*Updated with more pre-filed education-related bills, 1.6.2015

  • What is ‘Teach Great’?

     

     

    Teach Great is both the informal name for Missouri Constitutional Amendment 3 and the name of the educational advocacy group that has initiated the amendment. Amendment 3, which focuses on teacher evaluations and standardized testing, will be on the general election ballot on November 4th, 2014.

    To understand the amendment, it helps to understand what Teach Great (the initiative) and TeachGreat.org (the organization) stand for.

    Teach Great – The Initiative
    Teach Great, the initiative, advocates for three areas of educational change in Missouri: changes to teacher evaluations, changes to how the results of those evaluations will affect teacher pay and retention, and contracting and collective bargaining rights for Missouri’s teachers.

    The Teach Great initiative is unpopular among Missouri’s professional educators and administrators, who argue that the amendment will take local control away from schools and that it will result in expensive and ineffective increases in standardized testing.

    Andrea Flinders is the President of the Kansas City Federation of Teachers and School-Related Personnel. She told the Kansas City Star that she sees the Teach Great Initiative as “a fight”, saying that Teach Great threatens local control of school boards. “We still have to educate the public. The devil is in the details,” she said.

    TeachGreat.org – The Organization
    TeachGreat.org, the organization, exists to advocate in favor of the “Teach Great” Amendment (Amendment 3). It was founded by—and has received more than $1.7 million in funding from—activist Rex Sinquefield.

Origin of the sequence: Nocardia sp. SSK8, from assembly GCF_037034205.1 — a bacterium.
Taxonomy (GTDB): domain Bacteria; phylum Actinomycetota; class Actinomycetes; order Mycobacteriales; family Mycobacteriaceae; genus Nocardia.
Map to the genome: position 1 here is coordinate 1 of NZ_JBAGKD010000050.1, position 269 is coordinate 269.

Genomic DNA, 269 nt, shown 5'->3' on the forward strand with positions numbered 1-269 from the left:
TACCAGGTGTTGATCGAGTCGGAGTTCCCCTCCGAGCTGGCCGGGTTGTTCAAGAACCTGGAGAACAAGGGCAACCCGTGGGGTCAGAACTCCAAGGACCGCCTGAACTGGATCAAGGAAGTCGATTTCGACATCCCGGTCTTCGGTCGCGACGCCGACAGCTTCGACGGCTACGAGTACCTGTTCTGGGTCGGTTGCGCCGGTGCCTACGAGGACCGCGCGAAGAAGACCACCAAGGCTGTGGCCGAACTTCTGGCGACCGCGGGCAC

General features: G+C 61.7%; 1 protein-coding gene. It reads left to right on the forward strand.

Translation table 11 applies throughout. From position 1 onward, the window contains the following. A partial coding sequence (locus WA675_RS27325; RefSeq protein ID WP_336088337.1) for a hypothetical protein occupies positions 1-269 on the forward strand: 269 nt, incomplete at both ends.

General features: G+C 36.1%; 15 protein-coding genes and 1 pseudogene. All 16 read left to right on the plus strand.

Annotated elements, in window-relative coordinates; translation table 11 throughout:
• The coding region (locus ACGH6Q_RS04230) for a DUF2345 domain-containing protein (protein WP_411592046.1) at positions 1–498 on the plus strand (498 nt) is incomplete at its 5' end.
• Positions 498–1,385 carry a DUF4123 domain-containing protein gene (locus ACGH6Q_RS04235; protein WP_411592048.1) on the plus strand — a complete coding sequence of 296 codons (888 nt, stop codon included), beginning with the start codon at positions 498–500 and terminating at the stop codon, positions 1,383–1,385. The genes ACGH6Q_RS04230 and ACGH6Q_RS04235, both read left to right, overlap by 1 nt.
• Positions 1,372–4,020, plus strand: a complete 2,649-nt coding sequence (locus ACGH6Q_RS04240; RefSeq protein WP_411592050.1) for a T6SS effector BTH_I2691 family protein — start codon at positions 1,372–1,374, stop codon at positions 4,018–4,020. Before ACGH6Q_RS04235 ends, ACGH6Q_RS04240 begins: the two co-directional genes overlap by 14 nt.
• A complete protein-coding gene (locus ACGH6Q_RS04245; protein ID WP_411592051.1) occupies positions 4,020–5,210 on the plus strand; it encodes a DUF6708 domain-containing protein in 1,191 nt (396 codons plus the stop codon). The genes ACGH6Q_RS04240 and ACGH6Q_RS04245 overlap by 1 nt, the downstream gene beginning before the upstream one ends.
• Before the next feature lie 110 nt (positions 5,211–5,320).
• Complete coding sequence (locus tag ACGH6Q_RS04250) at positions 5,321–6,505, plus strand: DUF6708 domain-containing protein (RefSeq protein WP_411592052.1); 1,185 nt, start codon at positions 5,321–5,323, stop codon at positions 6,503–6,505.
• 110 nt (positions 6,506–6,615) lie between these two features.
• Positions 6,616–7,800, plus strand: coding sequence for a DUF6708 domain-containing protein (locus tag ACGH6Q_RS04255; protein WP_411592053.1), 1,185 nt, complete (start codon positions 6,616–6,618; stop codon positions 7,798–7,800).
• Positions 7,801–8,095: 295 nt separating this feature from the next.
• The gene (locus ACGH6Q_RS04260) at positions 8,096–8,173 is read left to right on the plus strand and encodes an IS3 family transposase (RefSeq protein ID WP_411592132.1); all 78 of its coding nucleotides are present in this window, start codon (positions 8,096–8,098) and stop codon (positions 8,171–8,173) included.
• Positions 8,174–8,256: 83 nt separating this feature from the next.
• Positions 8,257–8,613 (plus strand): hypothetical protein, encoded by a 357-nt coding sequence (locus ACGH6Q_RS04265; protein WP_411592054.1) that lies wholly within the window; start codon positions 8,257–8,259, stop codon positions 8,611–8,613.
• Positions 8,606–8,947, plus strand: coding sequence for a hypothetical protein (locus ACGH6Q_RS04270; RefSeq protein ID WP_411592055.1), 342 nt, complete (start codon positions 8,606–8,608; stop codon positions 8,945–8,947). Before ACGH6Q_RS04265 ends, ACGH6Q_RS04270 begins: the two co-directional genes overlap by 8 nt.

According to TeachGreat.org, the organization’s mission is to: “…reward and protect good teachers, ensure administrators are able to support struggling teachers, and make it easier for schools to hire great teachers”. (source)

    Missouri’s teachers, however, argue that Teach Great does anything but reward and protect good teachers or enable administrators to do their jobs to the best of their abilities.

    Educators Stand Up Against “Teach Great”
    The Missouri Association of School Administrators, the Missouri Association of Elementary School Principals, the Missouri Association of Secondary School Principals, the Missouri Association of Rural Education, the Missouri State Teachers Association, and the American Federation of Teachers are just some of the organizations that are standing up against Teach Great.

    The Missouri Retired Teachers Association (MRTA), which is among those professional organizations advocating against Constitutional Amendment 3, has acquired “NoOnMO3” quotes from a number of retired Missouri teachers.